Anyone thinking their chili can kick the best chef creation is encouraged to play along, too. Judges will bestow $1,750 in prize money each night, with green chile starring on Wednesday and red chile taking the spotlight on Thursday.

Details: Taste of Cave Creek, 5 to 10 p.m. Oct. 17 and 18. Stagecoach Village, 7100 E. Cave Creek Road, Cave Creek. Tickets, $10, can be purchased at the door, at tasteofcavecreek.com or by calling 480-488-1400.

To shop for homes and land in Cave Creek or Carefree: www.CarefreeProperty.com


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Cave Creek Algebra Students find success in ‘flipped classrooms’

by Mary Beth Faller - Sept. 4, 2012 
The Republic | azcentral

It’s a scenario many parents have witnessed: Their children become frustrated trying to do homework at night because they forgot the lesson learned at school that morning.

One teaching model that addresses this issue is called the “flipped classroom,” in which students learn the lessons at home, usually online, and then do “homework” in class with their teachers and classmates.

The video model of the flipped classroom started becoming popular around 2000, when many colleges started replacing professors’ lectures with videos, but the concept isn’t new.
Having students read a textbook or article at home and then discussing it the next day is one version of “flipping,” according to Nancy Pratt, technology and instruction coordinator for the Cave Creek Unified School District.

“It doesn’t have to require technology and it doesn’t have to cost anything,” she said.

But technology has created a huge boom in the practice. Many Cave Creek teachers are probably flipping at least some of their lessons during the year, Pratt said.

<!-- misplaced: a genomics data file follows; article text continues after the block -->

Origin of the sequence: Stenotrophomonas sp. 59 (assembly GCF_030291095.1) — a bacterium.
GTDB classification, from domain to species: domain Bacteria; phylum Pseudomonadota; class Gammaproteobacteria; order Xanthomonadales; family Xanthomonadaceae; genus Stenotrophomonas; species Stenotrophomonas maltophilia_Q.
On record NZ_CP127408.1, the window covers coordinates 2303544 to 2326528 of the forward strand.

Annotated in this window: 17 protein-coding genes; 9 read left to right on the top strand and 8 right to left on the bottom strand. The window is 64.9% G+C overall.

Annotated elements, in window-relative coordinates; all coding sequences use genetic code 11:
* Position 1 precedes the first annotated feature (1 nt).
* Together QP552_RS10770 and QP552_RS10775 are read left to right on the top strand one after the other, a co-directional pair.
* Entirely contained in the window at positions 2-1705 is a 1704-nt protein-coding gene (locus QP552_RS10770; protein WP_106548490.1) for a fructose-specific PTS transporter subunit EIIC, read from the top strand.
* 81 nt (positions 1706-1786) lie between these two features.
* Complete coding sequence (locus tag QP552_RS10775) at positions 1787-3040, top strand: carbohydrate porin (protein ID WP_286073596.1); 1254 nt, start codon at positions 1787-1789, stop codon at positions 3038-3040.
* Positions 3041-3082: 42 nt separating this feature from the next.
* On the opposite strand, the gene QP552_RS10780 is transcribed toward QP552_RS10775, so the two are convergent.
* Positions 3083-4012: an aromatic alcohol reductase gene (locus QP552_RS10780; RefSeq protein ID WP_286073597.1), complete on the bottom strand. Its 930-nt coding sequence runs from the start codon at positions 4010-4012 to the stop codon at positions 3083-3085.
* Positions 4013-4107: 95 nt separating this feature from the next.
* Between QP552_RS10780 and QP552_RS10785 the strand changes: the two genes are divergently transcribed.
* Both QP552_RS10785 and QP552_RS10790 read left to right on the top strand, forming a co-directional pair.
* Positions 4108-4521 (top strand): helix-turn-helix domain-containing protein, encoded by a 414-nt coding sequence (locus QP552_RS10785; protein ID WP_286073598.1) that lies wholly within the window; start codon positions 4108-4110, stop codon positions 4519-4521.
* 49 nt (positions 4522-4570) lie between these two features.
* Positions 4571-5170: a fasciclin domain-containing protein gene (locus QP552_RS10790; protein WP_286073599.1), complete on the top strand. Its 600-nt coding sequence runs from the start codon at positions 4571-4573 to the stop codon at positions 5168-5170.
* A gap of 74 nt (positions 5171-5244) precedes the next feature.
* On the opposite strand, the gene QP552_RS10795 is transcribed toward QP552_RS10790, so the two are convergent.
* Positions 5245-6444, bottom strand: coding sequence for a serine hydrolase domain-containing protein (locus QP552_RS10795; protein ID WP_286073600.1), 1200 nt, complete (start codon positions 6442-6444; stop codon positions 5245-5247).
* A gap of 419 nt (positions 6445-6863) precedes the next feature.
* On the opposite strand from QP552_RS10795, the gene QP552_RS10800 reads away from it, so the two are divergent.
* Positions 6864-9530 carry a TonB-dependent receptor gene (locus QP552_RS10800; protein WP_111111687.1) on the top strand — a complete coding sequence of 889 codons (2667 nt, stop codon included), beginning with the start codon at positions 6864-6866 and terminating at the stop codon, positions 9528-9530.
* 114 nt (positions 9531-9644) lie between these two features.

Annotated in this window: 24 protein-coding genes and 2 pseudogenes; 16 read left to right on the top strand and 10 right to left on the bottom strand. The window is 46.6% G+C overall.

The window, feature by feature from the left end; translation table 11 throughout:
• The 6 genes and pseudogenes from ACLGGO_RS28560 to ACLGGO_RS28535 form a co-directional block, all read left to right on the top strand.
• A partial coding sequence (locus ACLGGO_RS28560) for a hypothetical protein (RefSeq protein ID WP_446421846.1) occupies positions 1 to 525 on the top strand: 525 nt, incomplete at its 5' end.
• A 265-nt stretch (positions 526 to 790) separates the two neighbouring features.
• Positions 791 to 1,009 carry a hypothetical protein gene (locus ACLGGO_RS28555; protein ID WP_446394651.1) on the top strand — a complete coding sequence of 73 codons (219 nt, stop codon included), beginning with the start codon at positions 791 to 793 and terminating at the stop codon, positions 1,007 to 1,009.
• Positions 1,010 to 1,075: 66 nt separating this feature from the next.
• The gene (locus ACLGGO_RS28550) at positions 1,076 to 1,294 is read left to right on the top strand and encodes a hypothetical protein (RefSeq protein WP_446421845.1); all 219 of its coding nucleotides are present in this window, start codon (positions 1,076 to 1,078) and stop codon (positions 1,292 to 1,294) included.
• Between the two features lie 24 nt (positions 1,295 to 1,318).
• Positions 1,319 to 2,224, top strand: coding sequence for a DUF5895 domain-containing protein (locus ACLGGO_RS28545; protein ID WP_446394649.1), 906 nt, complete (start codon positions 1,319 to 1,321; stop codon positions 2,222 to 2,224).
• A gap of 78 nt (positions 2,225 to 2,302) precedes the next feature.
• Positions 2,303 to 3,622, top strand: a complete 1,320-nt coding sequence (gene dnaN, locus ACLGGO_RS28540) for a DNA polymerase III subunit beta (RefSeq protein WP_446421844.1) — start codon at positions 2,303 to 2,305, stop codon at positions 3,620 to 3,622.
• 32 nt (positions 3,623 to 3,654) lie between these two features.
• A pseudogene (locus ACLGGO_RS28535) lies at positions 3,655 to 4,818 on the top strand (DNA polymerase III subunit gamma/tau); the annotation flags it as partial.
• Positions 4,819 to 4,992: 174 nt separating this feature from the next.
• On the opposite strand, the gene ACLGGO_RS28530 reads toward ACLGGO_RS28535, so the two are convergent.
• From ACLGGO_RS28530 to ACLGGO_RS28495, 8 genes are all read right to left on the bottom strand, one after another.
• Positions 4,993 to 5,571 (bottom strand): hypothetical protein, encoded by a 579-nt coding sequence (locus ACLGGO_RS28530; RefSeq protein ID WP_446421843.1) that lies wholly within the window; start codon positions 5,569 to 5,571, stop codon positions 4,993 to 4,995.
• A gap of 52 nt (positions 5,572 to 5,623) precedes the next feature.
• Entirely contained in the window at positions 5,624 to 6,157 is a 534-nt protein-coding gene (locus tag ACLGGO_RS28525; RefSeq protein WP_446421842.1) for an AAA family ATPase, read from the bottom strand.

“In the classroom, teachers are innovating their practices so students have more time to engage with each other and their teachers,” Pratt told the governing board last week. “Teachers always need more time with their students.”

The district will encourage flipping by offering training and support to teachers. A group of about 13 teachers, from kindergarten through high school, have volunteered to be in a pilot program, Pratt said. They’ll meet regularly, share best practices and agree to post their videos on the district’s website.

One teacher who started flipping content this year is Jude Burnett, who teaches at Cactus Shadows High School.

“I’ve been teaching algebra for about nine years and the thing that’s so frustrating is that kids start to ‘fade out,’ ” she said. “Last year, I had a student say, ‘If you could make math like video games, everyone would do it.’

“I started reading about flipped classrooms and it seemed like the perfect solution to the struggle I was having with kids not getting it.”

Burnett videos her lessons and students watch them at night while doing a worksheet at the same time. The next day, they do work in class together.

“If they’re stuck I can help them right away.”

She has had positive feedback from many parents, she said.

“At open house, parents were raving about it because they forget how to do algebra and now they can watch the video and help their kids,” she said.

Burnett had started posting the videos on YouTube, but then switched to Educreations, which is easier for her to upload and for students to access.

She said making and posting videos of all the lessons is a lot of work this year, but the videos will be there next year, though she anticipates tweaking the content for every class.

“I’m doing the exact same thing as I was when I was lecturing, but probably 95 percent of students are thrilled to be doing it this way,” she said.

Interested in the Cave Creek Schools? CCUSD93 is the district for Cave Creek Unified School District : http://www.ccusd93.org/

See homes and land that are for sale in Cave Creek or Carefree: www.Carefreeproperty.com

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Check the Housing Market in your Zip….Carefree & Cave Creek, N. Scottsdale

Cromford NE Valley August 2012 (Click words to left )

To shop homes and Land in Carefree and Cave Creek: www.CarefreeProperty.com